19 Vision Zero, continued from Previous Page drivers, thus drivers who strike them must face higher penalties. The second is increasing the penalty for hit-and-run drivers, including automatic drivers license suspensions. Cities are also taking action. Los Angeles is experimenting with an anti-harassment ordinance for cyclists you can read more about this in Josh Cohen s piece in this issue. Enforcement This is another stick category. Datadriven enforcement is critical to reducing incidents. What does this mean? Cities lack the resources to place a traffic officer at every intersection. Cities collect injury and fatality data though. Side note if you re curious about past reported incidents for a location, you can use the Statewide Integrated Traffic Records System. Veteran lawyers may remember having to send a letter requesting data. The data is now accessible online, although it can be cumbersome to tailor to your needs. More at Cities collect this data for many reasons. One is to identify and improve the locations with the greatest number of traffic injuries and fatalities. Enforcement at those locations is the best way to use the limited traffic enforcement resources available. People are quick to spread the word that bad behavior will result in substantial fines. Vehicle design changes Car companies design two different cars: One for the European market; the other for the U.S. One of the differences the European Union is mandating changes to cars to make pedestrian-auto collisions survivable when they occur at 25 mph or slower. If I had to pick between being a pedestrian struck by a U.S. car and a European car, I d pick the European car any day. The nose and bumper have more give. I m more likely to walk away from the incident. Despite the safety advantage, U.S. regulators have not embraced this change. In a parallel situation, window glazing, it took products-liability actions by skilled products-liability lawyers to force carmakers to move what they knew about vehicle safety into the U.S. market. The time is ripe for similar action. When a badly injured pedestrian case shows up on your doorstep, consider whether the car design played a part in the injury. Implementing Vision Zero Cities are adopting Vision Zero by resolution. Politically it is a no-brainer what politician is in favor of people dying from traffic accidents? By voting to support a Vision Zero principle, cities are taking major steps toward protecting their citizens. There are limits though. Cities lack the authority to mandate vehicle design changes. Some major cities like San Francisco have not let the lack of federal legislation capacity interfere in their actions. San Francisco is known for enacting legislation on toys in Happy Meals and evaluating efforts to mandate kill switches for cell phones sold in San Francisco. Efforts to effect change on car design fall within that area. How we can help We re consumer lawyers. Most readers will rally behind the flag. We got into this field because we want to protect consumers. So how do we help? Get behind the Vision Zero concept. Suggest its implementation if your politicians have not already implemented it. But there s a broader impact available for us. Every case you take has consequences. We are another enforcement avenue. Cars are safer because of the products-liability actions we pursued. Why shouldn t we consider productsliability actions for those injured by them when we know there are safer bumpers and hoods in Europe? Roadway design improves and responds to cases we present when we identify dangerous roadways. Automotive design can similarly be improved. How it helps us A very select minority might say to themselves, Cooper, what are you suggesting? This will mean fewer injured people, fewer cases for us. You can t intend that. It is exactly what I intend. Think about the last trial where you talked about your client and the notion that the client would not want to trade dollars for the pain and loss that client suffered. There are many legal fields available to us. If no pedestrian or cyclist would ever be injured again because of this change, I d happily sign on and switch fields. But the unfortunate fact is that this is a long battle. In the interim, the underpinnings of Vision Zero help us advance our cases. Imagine the impact in the courtroom when you can describe your client as a legally vulnerable road user struck by an inattentive driver. The end Whether you are primarily a driver, cyclist, walker, or public transit taker, there will be times when you use other modes of travel. The implementation of Vision Zero helps us all by reducing the tensions created by multi-modal interaction. It is something we should all strive for and embrace. New! From Plaintiff magazine s Judgments and Collections editor, David J. Cook. Miles B. Cooper is a partner at Emison Hullverson LLP. He represents people with personal injury and wrongful death cases. In addition to litigating his own cases, he associates in as trial Cooper counsel and consults on trial matters. He has served as lead counsel, co-counsel, second seat, and schlepper over his career, and is a member of the American Board of Trial Advocates. Cooper s interests beyond litigation include trial presentation technologies and bicycling (although not at the same time.) Just published by the American Bar Association I finally wrote my book. This book shows you how people hide their assets and how to reach them... how to topple asset protection schemes, how to collect. David Order online: 34 Plaintiff July 2014 July 2014 Plaintiff 35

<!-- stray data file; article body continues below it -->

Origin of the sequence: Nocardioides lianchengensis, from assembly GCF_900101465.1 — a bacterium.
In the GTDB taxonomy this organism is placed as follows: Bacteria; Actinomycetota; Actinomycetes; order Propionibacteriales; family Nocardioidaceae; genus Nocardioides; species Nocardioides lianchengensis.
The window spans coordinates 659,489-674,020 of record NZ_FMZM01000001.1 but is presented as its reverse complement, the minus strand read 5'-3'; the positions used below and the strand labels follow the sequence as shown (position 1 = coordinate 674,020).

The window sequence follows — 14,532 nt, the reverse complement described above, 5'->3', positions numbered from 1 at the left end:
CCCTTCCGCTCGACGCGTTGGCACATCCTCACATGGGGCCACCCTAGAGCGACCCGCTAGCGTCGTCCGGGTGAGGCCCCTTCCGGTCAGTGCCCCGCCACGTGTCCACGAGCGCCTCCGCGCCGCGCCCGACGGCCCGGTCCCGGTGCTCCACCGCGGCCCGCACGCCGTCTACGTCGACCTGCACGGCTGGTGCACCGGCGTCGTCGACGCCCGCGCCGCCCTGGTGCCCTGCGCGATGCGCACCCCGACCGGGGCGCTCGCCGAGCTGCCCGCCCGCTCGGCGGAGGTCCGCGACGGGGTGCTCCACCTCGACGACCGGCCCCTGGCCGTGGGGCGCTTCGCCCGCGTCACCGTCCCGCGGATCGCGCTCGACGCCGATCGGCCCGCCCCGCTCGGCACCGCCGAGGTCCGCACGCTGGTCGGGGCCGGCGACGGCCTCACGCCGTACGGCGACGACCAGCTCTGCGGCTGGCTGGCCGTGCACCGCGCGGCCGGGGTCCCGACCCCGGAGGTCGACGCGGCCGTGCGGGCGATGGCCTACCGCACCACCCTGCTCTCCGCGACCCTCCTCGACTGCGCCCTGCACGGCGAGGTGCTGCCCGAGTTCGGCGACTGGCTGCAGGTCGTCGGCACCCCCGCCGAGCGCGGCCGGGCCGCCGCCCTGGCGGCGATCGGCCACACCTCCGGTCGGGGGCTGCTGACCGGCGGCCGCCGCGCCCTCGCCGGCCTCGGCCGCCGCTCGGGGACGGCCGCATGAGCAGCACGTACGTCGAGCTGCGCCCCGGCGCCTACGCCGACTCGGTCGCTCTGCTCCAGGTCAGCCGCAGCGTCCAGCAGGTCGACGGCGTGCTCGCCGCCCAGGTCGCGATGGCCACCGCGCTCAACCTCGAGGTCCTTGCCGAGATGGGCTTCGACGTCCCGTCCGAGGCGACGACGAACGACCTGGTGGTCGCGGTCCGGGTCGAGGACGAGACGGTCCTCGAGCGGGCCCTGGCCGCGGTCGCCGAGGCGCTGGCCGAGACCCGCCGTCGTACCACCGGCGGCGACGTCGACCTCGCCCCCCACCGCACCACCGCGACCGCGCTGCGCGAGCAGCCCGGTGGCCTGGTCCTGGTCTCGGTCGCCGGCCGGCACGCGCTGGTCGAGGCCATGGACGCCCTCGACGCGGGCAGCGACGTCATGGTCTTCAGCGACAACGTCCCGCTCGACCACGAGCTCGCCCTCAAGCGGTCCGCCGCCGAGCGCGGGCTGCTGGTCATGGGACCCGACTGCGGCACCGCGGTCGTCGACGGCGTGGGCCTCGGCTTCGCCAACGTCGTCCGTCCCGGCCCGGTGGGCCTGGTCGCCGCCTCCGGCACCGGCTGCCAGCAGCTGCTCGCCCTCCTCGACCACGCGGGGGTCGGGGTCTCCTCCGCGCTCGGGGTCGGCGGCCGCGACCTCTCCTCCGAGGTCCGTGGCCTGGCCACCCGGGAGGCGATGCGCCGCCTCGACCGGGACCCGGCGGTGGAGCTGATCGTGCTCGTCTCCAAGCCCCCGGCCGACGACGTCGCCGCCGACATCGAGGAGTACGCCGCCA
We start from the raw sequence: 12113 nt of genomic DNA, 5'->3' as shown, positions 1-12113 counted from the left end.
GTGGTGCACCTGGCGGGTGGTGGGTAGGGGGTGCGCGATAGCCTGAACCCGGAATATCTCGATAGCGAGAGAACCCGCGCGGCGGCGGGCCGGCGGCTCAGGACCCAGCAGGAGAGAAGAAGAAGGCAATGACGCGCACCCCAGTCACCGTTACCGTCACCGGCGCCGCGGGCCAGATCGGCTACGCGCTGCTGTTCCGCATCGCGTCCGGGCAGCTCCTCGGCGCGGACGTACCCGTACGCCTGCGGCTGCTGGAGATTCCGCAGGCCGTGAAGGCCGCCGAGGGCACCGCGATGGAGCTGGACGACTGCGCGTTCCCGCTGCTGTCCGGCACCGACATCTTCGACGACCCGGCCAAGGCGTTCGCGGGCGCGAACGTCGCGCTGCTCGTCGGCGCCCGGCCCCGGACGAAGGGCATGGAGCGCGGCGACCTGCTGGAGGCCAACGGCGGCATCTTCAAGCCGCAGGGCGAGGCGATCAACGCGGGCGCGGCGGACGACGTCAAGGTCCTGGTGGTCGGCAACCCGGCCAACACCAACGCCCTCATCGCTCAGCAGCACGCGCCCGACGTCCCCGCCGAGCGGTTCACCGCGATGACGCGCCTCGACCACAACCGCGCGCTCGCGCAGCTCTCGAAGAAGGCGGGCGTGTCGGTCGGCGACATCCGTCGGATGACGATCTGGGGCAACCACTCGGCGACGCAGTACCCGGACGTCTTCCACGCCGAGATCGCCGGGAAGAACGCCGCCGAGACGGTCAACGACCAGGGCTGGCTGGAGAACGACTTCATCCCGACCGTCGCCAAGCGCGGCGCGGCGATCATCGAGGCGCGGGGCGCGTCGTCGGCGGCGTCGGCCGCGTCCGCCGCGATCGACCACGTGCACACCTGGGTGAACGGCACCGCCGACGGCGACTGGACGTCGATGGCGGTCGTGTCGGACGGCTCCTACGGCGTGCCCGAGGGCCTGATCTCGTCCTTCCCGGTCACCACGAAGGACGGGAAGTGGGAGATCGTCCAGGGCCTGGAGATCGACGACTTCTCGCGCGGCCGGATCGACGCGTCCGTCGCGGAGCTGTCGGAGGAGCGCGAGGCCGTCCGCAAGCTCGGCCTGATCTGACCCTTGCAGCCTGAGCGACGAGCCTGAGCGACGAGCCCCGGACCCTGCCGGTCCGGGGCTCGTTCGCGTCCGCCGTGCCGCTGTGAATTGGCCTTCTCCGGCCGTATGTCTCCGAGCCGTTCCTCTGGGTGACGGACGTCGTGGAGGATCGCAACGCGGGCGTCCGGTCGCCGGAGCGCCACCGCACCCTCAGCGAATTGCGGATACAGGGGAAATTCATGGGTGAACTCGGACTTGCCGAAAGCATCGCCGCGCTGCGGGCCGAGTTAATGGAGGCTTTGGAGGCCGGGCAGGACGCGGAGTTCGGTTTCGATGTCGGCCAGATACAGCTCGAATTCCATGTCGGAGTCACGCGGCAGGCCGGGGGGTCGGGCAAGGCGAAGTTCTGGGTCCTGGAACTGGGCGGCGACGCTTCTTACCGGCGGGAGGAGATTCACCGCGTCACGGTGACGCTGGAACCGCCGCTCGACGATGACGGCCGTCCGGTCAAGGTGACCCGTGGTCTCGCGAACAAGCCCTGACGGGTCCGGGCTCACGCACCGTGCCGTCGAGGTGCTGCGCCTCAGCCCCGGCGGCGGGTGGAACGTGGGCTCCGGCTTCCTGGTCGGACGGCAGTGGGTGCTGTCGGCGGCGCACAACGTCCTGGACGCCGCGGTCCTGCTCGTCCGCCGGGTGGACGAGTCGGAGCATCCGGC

20 Profile: Craig Needham Veteran trial lawyer maintains balance in his profession, in life and on the bike BY STEPHEN ELLISON Balance is the order of the day every day for Craig Needham. Whether it s stabilizing his caseload or weighing the merits of a potential client or steadying himself for a steep incline on his favorite mode of transport his bicycle Needham always strives to maintain equilibrium in his life. Cycling is perhaps the likeliest of metaphors for balance, so it s not surprising that Needham took to the sport with ease and fervor, although it came relatively late in his life. The senior partner at San Jose-based Needham Kepner & Fish has clocked thousands of miles across the United States and Europe on his bike since he started riding in his mid-50s. He s also an avid marathon runner and triathlete. And he does it all not only for his own personal fulfillment, but also to raise money for important causes, as he is a cancer survivor himself. Melanoma, Needham said matterof-factly. My wife saved my life telling me to go to a doctor and check it out, and I did, and fortunately they caught it at Stage 1. Oh, and Needham is a pretty darn good lawyer, too, having logged thousands of hours in the courtroom while trying more than 50 cases to verdict and winning numerous million-dollar awards for his clients. That part of his life along with related work such as mediations and teaching tips the other side of his scale just enough to keep him constantly on an even keel. Where I m at now in my life, I take two months off during the year. When I biked across the country for two months, I learned that my life waited for me, my wife still liked me, the firm was doing great, and I had a great time, Needham said during a recent interview at his San Jose office. I ll be 68 in August; I try to limit myself to five to seven large cases a year, plus assist my wonderful partners, Anne (Kepner), Kirsten Needham (Fish) and Jeff Pickard, on about 60 to 70 cases total in the office. And then there are mediations, which I can control my calendar on by simply saying no. Indeed, turning down cases, he said, is a key part of establishing that work-life balance so many professionals covet. Needham recalled a pivotal piece of advice he heard while attending a lecture early in his career in which the speaker, a prominent attorney, told the audience he never started to make money until he learned how to say no. I had no idea what that meant then, he said. Now I know what he was talking about. You have to be selective and you can t be afraid to tell clients, You have a very tough case here, and I m not willing to take it. And you need to tell them why because once you say yes, it s very hard to get out of later. In fact, you shouldn t try to get out of it once you ve made that commitment to take it. Needham said even today he still has trouble saying no, except to certain areas of plaintiffs law such as medical malpractice and employment cases. And he only recently phased out speaking engagements from his regular workload. Teaching, however, is one of Needham s passions and remains a major part of the professional side of his life. At his alma maters, UC Hastings College of the Law and Santa Clara University, he has taught numerous subjects, including trial advocacy, tort law, mediations and, of course, how to balance and enjoy life. For the better part of two decades, he has been a volunteer teacher at Lincoln Law School, a night school in San Jose. I was asked to give a one-time lecture 18 years ago, he explained, and fell in love with night students, who I have so much respect for because most of them are working, or English is their second language. And I just told myself I need to be here teaching torts. Cycling, law and more Though he considers himself a cycling enthusiast, Needham made a point of saying that s not necessarily what makes him a good lawyer on cycling cases. I think for lawyers who are (athletic), you get a better appreciation for what athletes lose when they get hurt, he said. But when a lawyer says, I m a great cyclist therefore I can handle cycling cases, or I m a pilot, so I can handle airplane cases, that s (BS). I mean, you re a trial lawyer, and you can try anything. I have represented a lot of people (in cycling accidents), and I ve had a couple of death cases involving bicycles, Needham continued. Four years ago, a sheriff s deputy crossed the center divide and hit and killed two cyclists. I handled both death cases. Kristy, the woman, was on her way to the Olympics. She was a world-class rider and she was out in front of the pack. Needham was born and raised in the South Bay. When he was three years old, his mother contracted polio and was in an iron lung, his father split from the country, he said, and Needham and his two older sisters were sent to foster homes. His mother eventually won back custody of the children and moved the family to a house in San Jose, where she required nurses to care for her around the clock. When Needham was in sixth grade, his mother authored a book about living with polio. She died in 1962, when Needham was a junior at Bellarmine College Prep. After he graduated from Bellarmine, Needham attended Santa Clara University, where he was student body president and his interest in law began in earnest. He soon landed at Hastings and in the lecture hall of one of the most influential law professors of the time the king of tort law William Lloyd Prosser. The truth is I had Prosser the first day of law school and fell in love with tort law, Needham recalled. In Needham s second year at Hastings, Prosser sent him to interview at a San Francisco firm, Hoberg, Finger, Brown & Abramson. During the interview, a partner asked Needham why he wanted to be a plaintiffs lawyer as opposed to a defense lawyer. I literally made up an answer on the spot, he said. I told him I d rather be the guy on the white horse going over the hill as opposed to the guy in the foxhole on the other side. And one of the other guys said, You re hired. Proudest moment Needham worked at the Hoberg firm during his last two years in law school, and by that time, he and his wife had two daughters and a small apartment in San Francisco. Upon graduating from Hastings, he left for a stint in the Army at Fort Benning, Georgia, to fulfill his ROTC requirement. When he left the service as a First Lieutenant in 1972, his job at Hoberg was waiting for him, he said, and he continued there for about three more years. Needham made his permanent mark in law just a few years later when a man came to his office in San Francisco and told him he d lost his wife and seven children in the Jamestown massacre. And then I got a lot of those cases, he said. I would say, to this day, the proudest moment I ve had as a lawyer is helping to resolve those cases four years later in an evening settlement conference where I just basically called everybody together because all the assets were being depleted. That was a big deal. In his first million-dollar verdict, Needham won a wrongful death decision against Trader Vic s in the late 1970 s, in a case that involved teenagers who unlawfully purchased alcohol at the restaurant and later ended up killing a man. Those two cases got me going, he said. Needham said his greatest strength in trial is his credibility with juries. I m not flamboyant, I m not a table pounder, he said. I have a saying: I don t believe in good news, I don t believe in bad news, I just believe in news. And that s the way I approach life, and that s the way I approach cases. I think that comes across with jurors. I m not telling them what to do, but I m presenting them with evidence that will compel them to find a verdict in favor of my client. I ve lost my share because I try tough cases and I ve won some, Needham added. Any lawyer who says I ve won all my cases hasn t tried very many cases. Besides his regular caseload, mediations and teaching, Needham for the 36 Plaintiff July 2014 July 2014 Plaintiff 37